Police Minister Bheki Cele and Communications Minister Nomvula Mokonyane were among the thousands of South African men and women who marched to show their support for the fight against woman and child abuse.
Members of civil society, a number of non-governmental organisations and different government departments took part in the #100MenMarch from Church Square in Pretoria, to the Union Buildings.
Commissioner at the commission for gender equality, Mbuyiselo Botha said that one of the reasons for the march was to honour former president Nelson Mandela and struggle stalwart Albertina Sisulu.
“The main reason for the march was to commemorate and celebrate the two stalwarts. The two would be turning 100 years old had they still been with us this year.
“We also wanted to put men at the centre stage, to make sure that men raised their voices to say that violence against women would not happen and that they would not look the other way,” he said.
Botha said that men needed to hold each other accountable.
“It is men who raped and violated women and they would have to be at the forefront of mobilising and galvanising other men and as men we will not look the other way; we will not fold our arms on the violence,” said Botha.
Phumla Williams, acting director-general of the Government Communication and Information System, said that she was thrilled with the turnout.
“The purpose of the march was achieved today. We have always said that not all men are abusers and today peace-loving men came out in their numbers to support the call by government.
"These men showed that they would not sit back and let the violence against women and children continue,” she said.
Members of the Gender Commission for Equality marched in support of ending violence against women and children. Picture: Avantika Seeth/City Press
“This does not end here. We will work together with members of civil society, religious organisations and non government organisations in continuing to carry the baton of doing something to fight gender-based violence,” Williams added.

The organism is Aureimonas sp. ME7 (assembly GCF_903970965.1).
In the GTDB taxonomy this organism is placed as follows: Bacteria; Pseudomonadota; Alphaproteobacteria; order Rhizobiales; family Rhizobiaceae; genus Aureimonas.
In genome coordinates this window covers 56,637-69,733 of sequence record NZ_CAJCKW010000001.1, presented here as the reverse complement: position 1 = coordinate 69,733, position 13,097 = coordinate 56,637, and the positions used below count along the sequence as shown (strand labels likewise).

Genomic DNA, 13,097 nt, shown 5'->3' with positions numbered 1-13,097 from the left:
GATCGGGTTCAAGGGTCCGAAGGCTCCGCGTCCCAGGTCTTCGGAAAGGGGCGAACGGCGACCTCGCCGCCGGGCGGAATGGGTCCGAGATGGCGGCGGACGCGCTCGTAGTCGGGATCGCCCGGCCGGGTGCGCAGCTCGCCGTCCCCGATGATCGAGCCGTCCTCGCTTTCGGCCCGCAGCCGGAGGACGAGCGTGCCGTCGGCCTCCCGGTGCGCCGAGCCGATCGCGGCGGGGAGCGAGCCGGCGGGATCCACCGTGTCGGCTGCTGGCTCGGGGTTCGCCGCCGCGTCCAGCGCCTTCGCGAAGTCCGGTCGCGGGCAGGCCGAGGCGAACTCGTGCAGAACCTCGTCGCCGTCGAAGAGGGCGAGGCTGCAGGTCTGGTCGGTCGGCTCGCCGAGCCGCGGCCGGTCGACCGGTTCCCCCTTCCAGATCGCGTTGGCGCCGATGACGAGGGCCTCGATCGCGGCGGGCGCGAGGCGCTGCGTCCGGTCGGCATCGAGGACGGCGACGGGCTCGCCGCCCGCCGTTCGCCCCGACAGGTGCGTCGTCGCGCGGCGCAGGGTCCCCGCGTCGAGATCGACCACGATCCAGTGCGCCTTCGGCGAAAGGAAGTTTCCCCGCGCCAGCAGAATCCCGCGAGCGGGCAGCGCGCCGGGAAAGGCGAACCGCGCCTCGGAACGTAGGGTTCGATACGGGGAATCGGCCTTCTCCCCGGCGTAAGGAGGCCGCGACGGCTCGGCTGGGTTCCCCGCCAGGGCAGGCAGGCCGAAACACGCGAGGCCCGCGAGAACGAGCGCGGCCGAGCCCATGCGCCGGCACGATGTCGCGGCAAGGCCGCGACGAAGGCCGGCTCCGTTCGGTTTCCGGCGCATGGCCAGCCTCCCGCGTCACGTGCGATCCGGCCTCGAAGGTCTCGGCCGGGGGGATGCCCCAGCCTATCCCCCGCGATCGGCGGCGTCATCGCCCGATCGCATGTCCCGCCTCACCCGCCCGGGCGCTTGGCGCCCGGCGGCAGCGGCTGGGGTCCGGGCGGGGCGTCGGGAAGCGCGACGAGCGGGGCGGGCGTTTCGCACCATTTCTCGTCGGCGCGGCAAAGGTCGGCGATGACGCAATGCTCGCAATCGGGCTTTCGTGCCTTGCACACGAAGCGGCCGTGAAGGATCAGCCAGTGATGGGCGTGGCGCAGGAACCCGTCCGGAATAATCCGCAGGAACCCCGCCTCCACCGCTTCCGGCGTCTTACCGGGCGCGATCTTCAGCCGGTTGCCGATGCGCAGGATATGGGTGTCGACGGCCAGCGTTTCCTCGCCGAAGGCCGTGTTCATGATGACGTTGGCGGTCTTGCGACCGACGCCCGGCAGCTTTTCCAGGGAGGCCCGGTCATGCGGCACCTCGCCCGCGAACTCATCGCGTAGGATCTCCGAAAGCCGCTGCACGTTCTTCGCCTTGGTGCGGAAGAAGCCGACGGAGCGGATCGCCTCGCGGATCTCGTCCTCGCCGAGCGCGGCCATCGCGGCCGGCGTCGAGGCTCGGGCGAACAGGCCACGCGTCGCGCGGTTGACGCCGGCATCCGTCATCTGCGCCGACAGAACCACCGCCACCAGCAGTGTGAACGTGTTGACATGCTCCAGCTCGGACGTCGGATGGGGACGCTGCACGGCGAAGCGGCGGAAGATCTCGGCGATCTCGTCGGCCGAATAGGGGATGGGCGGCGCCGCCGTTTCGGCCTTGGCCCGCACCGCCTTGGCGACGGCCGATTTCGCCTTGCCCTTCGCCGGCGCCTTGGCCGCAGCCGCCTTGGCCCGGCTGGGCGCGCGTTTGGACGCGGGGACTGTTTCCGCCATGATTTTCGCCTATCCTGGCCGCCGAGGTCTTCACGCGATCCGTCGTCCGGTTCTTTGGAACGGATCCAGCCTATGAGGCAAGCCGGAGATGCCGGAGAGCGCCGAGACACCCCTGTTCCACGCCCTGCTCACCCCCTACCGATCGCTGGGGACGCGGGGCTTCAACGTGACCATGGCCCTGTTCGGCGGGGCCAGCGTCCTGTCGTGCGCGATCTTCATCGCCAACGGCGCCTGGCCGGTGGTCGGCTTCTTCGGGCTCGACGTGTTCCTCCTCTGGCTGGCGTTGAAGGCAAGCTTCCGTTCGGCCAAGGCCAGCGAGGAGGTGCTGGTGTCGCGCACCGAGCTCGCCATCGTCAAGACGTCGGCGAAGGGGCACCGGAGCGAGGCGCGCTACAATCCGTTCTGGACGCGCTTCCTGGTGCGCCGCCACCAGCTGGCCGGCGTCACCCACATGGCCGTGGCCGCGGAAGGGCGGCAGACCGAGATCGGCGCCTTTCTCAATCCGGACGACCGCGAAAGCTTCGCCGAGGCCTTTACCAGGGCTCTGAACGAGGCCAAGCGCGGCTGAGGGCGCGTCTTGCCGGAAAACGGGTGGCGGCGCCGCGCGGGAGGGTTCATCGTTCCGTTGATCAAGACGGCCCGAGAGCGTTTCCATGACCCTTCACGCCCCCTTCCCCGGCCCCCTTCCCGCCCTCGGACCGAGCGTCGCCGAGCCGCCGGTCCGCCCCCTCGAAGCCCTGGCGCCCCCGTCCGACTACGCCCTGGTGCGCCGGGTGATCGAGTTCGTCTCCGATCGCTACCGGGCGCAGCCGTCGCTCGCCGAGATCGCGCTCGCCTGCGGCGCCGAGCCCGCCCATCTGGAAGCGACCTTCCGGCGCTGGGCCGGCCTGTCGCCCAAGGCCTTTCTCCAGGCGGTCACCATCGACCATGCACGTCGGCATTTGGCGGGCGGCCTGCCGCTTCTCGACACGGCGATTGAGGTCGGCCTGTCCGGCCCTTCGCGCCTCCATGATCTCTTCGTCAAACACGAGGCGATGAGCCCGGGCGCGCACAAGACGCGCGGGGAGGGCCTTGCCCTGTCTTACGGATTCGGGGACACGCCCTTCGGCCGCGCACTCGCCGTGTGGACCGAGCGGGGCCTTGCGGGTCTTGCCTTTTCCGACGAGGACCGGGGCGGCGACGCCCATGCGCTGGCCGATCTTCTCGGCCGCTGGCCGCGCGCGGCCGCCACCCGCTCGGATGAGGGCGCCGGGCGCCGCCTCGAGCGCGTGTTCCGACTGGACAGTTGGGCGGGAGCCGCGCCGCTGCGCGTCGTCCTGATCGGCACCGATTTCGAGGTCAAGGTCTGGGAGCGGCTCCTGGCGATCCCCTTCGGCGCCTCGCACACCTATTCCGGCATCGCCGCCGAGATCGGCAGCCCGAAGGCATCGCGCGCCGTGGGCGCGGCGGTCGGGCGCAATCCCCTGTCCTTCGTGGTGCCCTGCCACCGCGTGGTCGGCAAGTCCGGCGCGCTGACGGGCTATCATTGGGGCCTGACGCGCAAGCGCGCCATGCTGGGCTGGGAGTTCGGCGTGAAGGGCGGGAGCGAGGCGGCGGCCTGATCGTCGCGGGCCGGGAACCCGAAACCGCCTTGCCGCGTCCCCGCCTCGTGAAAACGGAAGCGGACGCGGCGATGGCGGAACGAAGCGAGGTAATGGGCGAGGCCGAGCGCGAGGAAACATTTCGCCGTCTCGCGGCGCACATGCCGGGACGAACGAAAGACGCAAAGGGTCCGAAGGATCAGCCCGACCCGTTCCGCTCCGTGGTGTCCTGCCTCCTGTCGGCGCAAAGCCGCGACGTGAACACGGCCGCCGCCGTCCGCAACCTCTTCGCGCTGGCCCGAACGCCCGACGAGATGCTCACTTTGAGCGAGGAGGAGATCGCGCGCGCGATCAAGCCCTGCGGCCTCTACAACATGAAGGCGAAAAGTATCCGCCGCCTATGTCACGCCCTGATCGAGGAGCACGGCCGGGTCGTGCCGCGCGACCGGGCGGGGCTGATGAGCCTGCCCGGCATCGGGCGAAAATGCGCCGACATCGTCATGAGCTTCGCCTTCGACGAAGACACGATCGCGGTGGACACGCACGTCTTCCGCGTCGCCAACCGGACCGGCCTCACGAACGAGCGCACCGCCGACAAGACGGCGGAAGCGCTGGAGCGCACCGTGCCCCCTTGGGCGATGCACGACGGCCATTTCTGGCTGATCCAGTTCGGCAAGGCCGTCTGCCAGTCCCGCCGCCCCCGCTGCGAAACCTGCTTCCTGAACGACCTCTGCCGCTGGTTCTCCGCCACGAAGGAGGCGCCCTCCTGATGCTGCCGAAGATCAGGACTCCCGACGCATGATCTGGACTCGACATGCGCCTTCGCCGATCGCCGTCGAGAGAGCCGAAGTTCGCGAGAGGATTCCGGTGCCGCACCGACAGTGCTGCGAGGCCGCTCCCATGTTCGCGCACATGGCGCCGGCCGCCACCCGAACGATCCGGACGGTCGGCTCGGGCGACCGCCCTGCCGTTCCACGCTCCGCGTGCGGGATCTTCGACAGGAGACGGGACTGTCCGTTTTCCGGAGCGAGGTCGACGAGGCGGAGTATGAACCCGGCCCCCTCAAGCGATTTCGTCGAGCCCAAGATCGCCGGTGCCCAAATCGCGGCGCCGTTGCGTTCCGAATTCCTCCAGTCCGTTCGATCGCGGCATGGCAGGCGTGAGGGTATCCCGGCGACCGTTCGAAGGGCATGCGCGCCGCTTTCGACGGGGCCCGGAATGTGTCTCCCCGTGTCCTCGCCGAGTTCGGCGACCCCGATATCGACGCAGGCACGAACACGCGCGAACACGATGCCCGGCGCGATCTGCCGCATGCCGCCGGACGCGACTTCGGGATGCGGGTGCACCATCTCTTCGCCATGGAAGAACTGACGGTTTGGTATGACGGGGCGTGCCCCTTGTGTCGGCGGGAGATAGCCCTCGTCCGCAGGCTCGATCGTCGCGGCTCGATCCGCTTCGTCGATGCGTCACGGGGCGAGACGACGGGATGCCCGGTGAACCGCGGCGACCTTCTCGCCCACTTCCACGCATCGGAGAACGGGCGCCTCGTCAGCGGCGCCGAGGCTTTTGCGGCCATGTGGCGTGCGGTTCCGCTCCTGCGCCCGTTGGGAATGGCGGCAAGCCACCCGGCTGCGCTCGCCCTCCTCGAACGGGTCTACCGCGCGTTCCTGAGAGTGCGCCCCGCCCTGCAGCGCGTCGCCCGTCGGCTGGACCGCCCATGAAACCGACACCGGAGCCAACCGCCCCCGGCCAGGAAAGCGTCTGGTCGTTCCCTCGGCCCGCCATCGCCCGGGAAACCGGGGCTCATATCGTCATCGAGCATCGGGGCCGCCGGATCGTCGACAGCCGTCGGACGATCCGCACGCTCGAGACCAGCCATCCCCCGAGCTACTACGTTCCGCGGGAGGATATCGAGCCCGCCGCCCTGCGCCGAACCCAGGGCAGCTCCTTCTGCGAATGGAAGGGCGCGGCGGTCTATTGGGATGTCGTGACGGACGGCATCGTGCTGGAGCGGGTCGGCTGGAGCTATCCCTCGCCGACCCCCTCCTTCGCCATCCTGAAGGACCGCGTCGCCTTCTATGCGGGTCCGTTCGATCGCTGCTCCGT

According to Williams, information would be made available for individuals who wanted to do something in their neighbourhoods.
Female marchers were there in their numbers to pledge their support to governments call to put an end to abuse against women and children.
Nomonde Kumalo said she was happy about the turn-out.
“Although I feel like the perpetrators are not here today, I am happy to see all the men who are at the march,” she said.
Employees from the South African Revenue Services were also at the #100MenMarch. Picture: Avantika Seeth/City Press
Lebo Muhzhenen expressed how awareness was important.
“It’s important to raise awareness against woman abuse. Men need to be more aware of their actions,” said Muhzhenen.
During the march, outside the Pretoria News office, ministers Mokonyane and Cele both signed the words “no to woman abuse” on a pledge as an indication of their support to the cause.
Ministers and various stakeholders signed a pledge in front of the Pretoria News building. Picture: Avantika Seeth/City Press
South African Revenue Service officials, Vincent Sibande and Jacob Mkhatshwa, both said that the service fully supported the cause.
“Children are our future taxpayers and they deserve to be loved. If you can’t love our women and children please do not harm them,” said Sibande.
Sibande said that he hoped the march would cripple the conscience of perpetrators.
“Even if the perpetrators are not here, this should signal to them that we are against the violence. We hope we can convert a number of men,” he added.
Minister of Police Bheki Cele, Communications Minister Nomvula Mokonyane, television personality Mara Louw and church leaders at the #100MenMarch. Picture: Avantika Seeth/City Press
Anti-violence organisation #NotInMyNameSA had threatened to boycott the march if kwaito musician Arthur Mafokate attended, because he was facing charges of assault with intent to do grievous bodily harm.
“Arthur is not welcome at the #100MenMarch. We cannot endorse contradicting behaviour and march alongside perpetrators,” said the organisation.
Mafokate, who was accused of assaulting musician Busisiwe “Cici” Twala, did not attend the #100MenMarch.
Kabelo Thelele, who is the project officer for the Media Development and Diversity Agency, an organisation that raises funds for community media in South Africa, said that communities could do more.
“Communities need to take it upon themselves to be spokespersons and advocates for social radical change,” he said.
Television actress Mara Louw with Minister of Communications Nomvula Mokonyane at the #100MenMarch.
At the Union Buildings, people gave various messages of support and a pledge was read.
Men at the march were asked to say it too: “Change begins with me, and I can motivate others to end violence against women and children.
"I pledge to help break the culture of silence that accompanies violence and abuse. I pledge not to commit violence, and to act when I see violence against women and children.
"I pledge to teach those in my care the values of human dignity, equality and respect.”